t’s no doubt what Cortés or one of his other rapacious companions noticed when they first arrived in the New World. They dubbed the local staple “little cakes,” or tortillas (tortillas in Spain are an entirely different menu item) and it was not long before the conquistadors and the Old World colonists insisted that their little cakes be made with flour. The tortilla would have been familiar to anyone from Spain to India where flatbreads (pita, naan, bannock, lavash, chapati, etc.), a simple mixture of flour and water, were staples in almost every diet. But among the many other prejudices the Spanish brought to the Americas was the belief that the grains you consumed reflected a higher socioeconomic status.
The legendary Arriola Tortilleria in downtown Indio.
Hence, consumers of white flour were at the top of the human food chain, while those who ate lesser grains and legumes were the lowest of the low. Until the late 18th century, New World staples like potatoes and corn were reserved for prisoners or farm animals.
There is a delicious irony in that it turns out that corn tortillas are actually much healthier than flour. Because the flour isn’t leavened, the tortilla needs a binder to give it the pliability necessary for it to do its duty as a scooper and wrapper. The most common additive is lard. Nutritionists will scoff and point out that it’s really a miniscule amount of lard that goes into each tortilla. True, but if your diet consists of a dozen flour tortillas per day, seven days a week, 365 days a year … that’s a lot of pork fat. On the other hand, because of the chemical interaction between slaked lime and maize, the binder created gives the corn tortilla a natural pliability and, some would argue, superior strength as a scooper upper. Added to that, it has been found that this chemical interaction also results in a significant dose of niacin, a vitamin that has been linked to a number of health benefits, including lowering blood pressure.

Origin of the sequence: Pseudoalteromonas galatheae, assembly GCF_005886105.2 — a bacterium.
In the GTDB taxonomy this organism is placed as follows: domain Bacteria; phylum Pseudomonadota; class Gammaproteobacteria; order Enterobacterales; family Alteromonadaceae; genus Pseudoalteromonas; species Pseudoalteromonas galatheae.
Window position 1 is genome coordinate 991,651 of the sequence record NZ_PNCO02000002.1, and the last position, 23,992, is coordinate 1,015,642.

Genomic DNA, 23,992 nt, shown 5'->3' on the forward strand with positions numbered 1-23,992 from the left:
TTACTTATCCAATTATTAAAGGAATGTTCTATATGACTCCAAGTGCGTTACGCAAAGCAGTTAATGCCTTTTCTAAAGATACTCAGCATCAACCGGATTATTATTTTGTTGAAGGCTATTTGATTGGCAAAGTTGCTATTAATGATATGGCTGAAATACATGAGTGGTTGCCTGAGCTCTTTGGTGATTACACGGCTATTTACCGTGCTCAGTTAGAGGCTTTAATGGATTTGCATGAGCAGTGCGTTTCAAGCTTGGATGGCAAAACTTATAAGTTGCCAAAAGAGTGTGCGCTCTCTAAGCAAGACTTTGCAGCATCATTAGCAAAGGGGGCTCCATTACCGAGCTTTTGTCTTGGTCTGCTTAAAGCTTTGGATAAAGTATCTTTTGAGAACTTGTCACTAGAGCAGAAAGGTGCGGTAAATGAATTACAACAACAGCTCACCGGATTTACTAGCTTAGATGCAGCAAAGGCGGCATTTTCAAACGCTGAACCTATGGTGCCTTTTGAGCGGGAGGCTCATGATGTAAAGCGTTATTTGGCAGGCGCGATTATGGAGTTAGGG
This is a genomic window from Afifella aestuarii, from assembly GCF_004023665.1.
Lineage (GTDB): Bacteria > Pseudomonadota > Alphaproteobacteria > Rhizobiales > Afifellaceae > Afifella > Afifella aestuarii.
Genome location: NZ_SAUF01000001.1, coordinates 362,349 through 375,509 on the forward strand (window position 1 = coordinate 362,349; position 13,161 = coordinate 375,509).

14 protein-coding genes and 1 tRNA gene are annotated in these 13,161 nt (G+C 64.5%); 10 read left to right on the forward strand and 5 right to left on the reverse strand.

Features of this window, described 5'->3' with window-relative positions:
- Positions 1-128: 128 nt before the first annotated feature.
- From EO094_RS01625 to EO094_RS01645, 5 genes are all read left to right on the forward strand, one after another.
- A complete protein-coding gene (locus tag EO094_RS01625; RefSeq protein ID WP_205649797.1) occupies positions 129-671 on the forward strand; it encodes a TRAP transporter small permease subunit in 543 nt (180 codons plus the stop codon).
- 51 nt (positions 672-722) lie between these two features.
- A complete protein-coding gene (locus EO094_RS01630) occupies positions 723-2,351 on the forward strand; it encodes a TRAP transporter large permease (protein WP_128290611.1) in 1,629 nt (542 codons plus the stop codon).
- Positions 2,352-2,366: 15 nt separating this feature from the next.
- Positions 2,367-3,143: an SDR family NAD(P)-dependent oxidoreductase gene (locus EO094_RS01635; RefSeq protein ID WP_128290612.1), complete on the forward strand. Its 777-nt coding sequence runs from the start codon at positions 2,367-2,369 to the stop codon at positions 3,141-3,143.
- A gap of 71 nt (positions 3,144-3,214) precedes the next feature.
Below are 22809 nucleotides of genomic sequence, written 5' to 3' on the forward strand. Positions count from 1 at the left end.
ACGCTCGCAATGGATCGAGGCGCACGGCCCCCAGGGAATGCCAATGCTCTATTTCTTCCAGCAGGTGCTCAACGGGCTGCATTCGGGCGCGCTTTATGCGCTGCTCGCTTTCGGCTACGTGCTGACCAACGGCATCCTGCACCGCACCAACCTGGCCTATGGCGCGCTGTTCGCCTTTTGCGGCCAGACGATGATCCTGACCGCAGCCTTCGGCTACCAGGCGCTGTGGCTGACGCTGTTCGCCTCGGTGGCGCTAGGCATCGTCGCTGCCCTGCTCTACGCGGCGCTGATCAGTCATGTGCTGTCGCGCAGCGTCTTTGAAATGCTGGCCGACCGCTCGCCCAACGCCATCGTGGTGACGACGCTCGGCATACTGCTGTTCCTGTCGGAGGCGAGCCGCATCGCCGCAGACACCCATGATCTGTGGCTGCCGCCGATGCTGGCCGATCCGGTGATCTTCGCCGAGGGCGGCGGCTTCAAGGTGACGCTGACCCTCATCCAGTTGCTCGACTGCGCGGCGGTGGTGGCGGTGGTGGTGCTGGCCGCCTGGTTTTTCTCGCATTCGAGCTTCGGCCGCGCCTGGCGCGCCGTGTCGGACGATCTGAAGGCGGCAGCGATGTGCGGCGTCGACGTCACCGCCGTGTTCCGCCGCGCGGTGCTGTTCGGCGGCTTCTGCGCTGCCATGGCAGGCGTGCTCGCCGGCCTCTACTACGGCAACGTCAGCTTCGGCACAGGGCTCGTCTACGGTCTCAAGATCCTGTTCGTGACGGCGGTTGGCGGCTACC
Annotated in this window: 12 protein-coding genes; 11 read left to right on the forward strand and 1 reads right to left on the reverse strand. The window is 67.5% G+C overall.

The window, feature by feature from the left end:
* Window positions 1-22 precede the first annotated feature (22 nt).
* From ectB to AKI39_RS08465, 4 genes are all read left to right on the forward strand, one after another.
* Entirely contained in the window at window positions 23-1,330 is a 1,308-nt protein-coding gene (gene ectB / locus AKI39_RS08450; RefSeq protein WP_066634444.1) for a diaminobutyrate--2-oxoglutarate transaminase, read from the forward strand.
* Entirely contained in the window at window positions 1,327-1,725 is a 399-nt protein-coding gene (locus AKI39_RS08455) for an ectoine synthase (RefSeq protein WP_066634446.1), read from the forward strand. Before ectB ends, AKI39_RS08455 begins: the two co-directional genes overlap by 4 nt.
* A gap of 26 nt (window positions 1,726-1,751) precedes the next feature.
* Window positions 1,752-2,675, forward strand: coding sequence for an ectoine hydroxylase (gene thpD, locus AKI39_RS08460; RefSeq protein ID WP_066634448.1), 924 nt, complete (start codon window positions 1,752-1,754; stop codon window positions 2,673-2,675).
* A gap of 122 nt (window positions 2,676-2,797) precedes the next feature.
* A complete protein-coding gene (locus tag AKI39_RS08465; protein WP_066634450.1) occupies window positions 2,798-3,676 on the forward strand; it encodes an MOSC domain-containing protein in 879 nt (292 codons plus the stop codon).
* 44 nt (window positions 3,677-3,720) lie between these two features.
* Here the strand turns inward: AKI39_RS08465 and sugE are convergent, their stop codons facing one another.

The tortilla is made by curing maize in limewater (nixtamalization) before grinding, cooking, and kneading it into a dough to be pressed and cooked on a hot comal.
I have to admit to waffling. When I was young, a big night out was when my parents and grandparents took us to Rusty’s Hacienda in Glendale. I knew even at 8 years old it was super high class because there were high-backed red vinyl booths and black velvet paintings of toreadors killing bulls. Every meal featured runny refried beans topped with about a pound of melted cheese. The only way to engineer this exquisite mess into your mouth was with a stack of highly resilient corn tortillas. Later on, in my early 20s, when I could exercise away a pound or two just by brushing my teeth in the morning, I switched to flour tortillas so I could make extra burritos using my beans and rice and all the table’s condiments. In this way, I was able to fill out my three-entrée combo platter and induce the inevitable food coma — evidence that my meagre funds were well spent.
Now that I am older and refined to an almost Edwardian degree, I have